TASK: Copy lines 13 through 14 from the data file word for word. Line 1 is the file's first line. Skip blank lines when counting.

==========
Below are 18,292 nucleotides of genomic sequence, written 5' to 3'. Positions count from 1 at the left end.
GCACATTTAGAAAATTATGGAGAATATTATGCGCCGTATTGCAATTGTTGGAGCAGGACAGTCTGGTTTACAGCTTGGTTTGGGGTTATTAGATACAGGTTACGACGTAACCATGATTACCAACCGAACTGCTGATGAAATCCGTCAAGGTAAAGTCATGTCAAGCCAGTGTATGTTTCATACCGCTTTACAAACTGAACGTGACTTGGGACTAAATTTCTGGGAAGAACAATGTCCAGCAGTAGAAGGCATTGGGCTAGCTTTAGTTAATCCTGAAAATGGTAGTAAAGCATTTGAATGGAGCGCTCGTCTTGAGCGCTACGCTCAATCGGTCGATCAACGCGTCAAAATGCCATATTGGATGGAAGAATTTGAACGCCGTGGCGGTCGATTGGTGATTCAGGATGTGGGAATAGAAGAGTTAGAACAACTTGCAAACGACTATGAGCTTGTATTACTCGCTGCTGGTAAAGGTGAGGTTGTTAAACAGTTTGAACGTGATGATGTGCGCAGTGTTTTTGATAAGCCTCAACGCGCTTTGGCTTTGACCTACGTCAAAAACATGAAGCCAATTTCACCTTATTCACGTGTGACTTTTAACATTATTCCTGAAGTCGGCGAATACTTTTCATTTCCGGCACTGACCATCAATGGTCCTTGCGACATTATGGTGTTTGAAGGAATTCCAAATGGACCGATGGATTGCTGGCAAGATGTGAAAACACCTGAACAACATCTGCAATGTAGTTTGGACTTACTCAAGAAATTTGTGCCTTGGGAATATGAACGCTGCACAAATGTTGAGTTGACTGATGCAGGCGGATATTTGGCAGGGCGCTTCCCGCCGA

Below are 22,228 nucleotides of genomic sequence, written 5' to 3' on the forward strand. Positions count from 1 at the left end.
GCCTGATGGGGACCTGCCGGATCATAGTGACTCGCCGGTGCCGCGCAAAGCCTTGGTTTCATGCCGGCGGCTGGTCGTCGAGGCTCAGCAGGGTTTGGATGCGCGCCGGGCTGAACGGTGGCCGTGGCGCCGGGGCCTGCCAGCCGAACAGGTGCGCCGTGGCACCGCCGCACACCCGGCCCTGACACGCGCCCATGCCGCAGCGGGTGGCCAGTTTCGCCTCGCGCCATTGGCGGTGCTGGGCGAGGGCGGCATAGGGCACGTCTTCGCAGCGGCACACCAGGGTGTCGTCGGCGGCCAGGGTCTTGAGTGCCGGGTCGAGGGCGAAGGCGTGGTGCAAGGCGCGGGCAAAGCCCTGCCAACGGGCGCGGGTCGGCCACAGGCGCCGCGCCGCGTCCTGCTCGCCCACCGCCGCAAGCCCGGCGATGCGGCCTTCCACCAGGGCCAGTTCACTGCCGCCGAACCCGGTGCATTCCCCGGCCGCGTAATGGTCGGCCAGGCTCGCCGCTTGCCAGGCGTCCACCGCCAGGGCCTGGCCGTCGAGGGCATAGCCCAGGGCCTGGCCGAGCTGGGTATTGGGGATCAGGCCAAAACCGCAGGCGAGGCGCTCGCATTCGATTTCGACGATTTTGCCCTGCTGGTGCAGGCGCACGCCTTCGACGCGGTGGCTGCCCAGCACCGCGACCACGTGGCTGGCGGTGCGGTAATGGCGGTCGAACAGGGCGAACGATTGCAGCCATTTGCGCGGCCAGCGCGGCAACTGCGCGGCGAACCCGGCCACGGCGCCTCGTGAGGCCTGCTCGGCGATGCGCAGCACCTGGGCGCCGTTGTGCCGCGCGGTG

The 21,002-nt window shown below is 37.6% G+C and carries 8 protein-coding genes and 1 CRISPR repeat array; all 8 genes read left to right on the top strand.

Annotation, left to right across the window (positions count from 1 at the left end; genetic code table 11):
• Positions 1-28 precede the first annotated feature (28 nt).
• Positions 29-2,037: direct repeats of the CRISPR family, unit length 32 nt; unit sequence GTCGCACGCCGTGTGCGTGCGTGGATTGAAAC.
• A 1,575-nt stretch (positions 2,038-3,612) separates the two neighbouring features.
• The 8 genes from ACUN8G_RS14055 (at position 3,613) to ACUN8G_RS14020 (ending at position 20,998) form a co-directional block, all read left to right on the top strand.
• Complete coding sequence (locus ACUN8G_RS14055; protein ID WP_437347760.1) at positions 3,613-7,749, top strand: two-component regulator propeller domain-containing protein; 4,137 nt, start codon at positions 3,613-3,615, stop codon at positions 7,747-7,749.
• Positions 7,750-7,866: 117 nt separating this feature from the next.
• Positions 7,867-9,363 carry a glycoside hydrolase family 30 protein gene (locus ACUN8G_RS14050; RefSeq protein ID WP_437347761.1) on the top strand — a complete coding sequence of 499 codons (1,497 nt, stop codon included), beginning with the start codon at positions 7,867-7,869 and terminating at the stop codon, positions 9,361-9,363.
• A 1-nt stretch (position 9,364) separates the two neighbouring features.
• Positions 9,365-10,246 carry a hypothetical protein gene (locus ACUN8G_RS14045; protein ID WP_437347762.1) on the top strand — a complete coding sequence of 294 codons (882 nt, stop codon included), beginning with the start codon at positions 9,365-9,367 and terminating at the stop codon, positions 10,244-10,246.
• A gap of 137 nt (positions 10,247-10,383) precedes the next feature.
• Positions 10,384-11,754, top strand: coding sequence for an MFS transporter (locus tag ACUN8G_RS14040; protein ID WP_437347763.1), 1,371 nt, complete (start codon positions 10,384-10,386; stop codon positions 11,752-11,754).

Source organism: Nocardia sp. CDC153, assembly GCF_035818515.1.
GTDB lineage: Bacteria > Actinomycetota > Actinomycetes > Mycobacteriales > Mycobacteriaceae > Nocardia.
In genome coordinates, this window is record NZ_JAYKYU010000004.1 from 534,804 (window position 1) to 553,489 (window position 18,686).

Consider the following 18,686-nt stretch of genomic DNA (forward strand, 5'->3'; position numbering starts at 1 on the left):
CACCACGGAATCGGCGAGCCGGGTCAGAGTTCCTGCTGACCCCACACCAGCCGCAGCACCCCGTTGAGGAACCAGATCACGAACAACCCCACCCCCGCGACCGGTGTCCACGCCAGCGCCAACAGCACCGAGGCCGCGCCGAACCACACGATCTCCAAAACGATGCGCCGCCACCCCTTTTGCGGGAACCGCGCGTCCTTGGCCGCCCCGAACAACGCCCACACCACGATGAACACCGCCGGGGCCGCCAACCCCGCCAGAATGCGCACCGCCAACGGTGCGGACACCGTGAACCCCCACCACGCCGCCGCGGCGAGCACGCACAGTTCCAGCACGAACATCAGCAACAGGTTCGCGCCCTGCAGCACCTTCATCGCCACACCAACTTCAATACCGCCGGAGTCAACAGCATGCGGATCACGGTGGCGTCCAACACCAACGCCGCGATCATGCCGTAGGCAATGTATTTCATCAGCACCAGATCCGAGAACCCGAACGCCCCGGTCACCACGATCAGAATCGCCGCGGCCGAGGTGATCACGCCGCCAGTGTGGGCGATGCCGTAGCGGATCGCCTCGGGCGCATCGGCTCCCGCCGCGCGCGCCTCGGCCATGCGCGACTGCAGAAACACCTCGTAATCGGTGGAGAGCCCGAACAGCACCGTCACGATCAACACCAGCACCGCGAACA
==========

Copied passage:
• Positions 7,867-9,363 carry a glycoside hydrolase family 30 protein gene (locus ACUN8G_RS14050; RefSeq protein ID WP_437347761.1) on the top strand — a complete coding sequence of 499 codons (1,497 nt, stop codon included), beginning with the start codon at positions 7,867-7,869 and terminating at the stop codon, positions 9,361-9,363.
• A 1-nt stretch (position 9,364) separates the two neighbouring features.